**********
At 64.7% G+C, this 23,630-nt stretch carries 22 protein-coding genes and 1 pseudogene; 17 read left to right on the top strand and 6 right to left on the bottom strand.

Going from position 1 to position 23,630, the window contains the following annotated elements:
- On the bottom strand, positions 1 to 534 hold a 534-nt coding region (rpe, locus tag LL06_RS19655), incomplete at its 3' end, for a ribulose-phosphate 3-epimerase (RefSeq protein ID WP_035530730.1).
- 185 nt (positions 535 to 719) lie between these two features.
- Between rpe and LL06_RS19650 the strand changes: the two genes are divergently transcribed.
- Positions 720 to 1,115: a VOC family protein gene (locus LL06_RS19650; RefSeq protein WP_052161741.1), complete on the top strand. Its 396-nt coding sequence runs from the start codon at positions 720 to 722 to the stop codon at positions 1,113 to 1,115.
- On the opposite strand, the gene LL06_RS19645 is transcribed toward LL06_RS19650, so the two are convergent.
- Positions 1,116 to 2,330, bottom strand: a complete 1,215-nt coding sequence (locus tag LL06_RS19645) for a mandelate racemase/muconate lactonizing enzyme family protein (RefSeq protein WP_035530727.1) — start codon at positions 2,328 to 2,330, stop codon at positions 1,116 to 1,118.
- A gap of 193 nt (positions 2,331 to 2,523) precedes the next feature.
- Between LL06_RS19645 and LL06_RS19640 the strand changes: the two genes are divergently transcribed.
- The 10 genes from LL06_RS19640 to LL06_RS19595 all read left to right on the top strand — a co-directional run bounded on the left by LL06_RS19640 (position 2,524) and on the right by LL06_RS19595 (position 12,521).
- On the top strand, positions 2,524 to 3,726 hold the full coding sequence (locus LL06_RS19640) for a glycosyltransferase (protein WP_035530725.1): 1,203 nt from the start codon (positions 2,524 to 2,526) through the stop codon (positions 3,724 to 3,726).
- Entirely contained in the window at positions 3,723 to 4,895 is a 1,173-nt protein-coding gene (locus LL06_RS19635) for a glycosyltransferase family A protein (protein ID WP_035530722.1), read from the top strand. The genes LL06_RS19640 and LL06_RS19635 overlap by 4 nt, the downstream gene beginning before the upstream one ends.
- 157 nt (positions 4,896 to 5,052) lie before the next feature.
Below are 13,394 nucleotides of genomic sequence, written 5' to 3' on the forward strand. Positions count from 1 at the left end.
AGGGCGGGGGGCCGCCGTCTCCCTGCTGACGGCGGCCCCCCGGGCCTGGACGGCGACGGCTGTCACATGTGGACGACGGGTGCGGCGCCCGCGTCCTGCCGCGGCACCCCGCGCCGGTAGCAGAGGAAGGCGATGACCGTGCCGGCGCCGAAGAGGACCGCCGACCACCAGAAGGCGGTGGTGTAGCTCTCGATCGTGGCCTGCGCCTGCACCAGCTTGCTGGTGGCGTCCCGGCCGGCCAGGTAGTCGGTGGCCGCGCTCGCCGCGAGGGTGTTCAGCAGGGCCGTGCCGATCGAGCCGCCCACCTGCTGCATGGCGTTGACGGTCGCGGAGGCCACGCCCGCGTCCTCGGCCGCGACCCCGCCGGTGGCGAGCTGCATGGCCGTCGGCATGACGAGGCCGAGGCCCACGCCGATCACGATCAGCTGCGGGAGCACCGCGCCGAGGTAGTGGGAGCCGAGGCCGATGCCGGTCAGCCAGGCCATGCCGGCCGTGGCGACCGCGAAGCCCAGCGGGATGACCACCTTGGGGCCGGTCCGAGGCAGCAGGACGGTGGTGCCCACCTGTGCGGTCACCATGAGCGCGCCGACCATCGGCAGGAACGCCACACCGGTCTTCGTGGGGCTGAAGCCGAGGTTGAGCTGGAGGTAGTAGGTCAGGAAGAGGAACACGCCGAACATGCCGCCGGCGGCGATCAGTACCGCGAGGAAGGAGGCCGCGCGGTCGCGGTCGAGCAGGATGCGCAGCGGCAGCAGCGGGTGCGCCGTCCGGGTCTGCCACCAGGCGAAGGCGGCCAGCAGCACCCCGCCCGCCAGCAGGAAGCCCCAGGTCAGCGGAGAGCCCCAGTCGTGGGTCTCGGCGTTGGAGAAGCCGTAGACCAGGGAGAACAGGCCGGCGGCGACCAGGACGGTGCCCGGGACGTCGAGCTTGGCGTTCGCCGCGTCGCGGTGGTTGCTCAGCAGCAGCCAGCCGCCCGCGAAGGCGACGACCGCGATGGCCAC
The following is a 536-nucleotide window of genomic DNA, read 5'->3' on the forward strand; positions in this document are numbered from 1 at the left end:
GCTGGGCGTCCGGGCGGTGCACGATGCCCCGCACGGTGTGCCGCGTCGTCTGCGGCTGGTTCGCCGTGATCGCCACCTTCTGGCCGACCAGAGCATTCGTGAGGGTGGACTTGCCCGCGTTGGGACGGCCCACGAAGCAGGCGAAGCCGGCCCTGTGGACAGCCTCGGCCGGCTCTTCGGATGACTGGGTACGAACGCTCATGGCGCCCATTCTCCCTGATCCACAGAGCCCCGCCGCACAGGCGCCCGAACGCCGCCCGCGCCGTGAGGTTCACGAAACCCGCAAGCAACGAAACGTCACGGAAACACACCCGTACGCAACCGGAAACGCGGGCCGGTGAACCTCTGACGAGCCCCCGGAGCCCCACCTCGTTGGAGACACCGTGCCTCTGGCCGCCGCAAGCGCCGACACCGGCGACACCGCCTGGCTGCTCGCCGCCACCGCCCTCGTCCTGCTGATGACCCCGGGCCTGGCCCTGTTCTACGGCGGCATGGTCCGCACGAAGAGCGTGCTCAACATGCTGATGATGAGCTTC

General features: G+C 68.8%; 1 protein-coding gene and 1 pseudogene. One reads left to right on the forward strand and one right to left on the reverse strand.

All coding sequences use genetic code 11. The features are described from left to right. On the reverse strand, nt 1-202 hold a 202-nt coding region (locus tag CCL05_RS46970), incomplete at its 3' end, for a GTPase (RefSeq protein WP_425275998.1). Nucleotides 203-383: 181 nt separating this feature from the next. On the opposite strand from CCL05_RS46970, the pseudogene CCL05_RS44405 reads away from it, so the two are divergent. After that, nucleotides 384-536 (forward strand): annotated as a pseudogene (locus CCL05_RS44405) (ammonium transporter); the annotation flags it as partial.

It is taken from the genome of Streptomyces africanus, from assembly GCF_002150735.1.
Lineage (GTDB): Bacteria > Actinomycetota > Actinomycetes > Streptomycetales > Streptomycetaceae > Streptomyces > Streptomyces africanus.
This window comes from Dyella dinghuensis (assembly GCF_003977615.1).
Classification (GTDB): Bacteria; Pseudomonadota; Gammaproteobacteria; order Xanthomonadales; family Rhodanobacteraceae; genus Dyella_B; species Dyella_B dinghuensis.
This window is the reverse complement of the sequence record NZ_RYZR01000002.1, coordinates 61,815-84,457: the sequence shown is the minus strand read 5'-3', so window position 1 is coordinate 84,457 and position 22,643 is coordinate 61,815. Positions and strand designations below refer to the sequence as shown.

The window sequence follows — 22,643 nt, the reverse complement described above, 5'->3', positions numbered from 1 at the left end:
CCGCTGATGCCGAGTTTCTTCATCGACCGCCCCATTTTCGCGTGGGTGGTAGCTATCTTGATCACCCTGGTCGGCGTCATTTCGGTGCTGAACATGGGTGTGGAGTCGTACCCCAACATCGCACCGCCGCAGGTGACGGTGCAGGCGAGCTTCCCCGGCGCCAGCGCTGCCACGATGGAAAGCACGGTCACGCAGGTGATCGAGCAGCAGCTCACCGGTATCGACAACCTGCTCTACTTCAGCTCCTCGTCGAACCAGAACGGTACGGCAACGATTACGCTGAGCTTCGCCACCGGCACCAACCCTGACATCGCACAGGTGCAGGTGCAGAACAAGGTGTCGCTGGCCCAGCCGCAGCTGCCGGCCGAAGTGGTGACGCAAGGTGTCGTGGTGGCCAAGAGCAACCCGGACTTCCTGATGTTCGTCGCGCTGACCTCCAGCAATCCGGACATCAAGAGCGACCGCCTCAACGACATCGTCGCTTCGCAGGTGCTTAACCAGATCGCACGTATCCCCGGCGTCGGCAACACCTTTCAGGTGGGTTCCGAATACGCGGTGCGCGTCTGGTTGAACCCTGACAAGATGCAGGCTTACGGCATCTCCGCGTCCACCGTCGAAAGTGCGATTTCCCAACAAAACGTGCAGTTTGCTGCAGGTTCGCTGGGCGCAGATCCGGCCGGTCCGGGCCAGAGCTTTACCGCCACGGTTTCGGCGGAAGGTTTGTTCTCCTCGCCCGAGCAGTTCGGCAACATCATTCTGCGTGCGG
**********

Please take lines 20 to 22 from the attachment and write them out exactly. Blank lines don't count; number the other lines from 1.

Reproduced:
All coding sequences use genetic code 11. The features are described from left to right. On the reverse strand, nt 1-202 hold a 202-nt coding region (locus tag CCL05_RS46970), incomplete at its 3' end, for a GTPase (RefSeq protein WP_425275998.1). Nucleotides 203-383: 181 nt separating this feature from the next. On the opposite strand from CCL05_RS46970, the pseudogene CCL05_RS44405 reads away from it, so the two are divergent. After that, nucleotides 384-536 (forward strand): annotated as a pseudogene (locus CCL05_RS44405) (ammonium transporter); the annotation flags it as partial.

It is taken from the genome of Streptomyces africanus, from assembly GCF_002150735.1.
Lineage (GTDB): Bacteria > Actinomycetota > Actinomycetes > Streptomycetales > Streptomycetaceae > Streptomyces > Streptomyces africanus.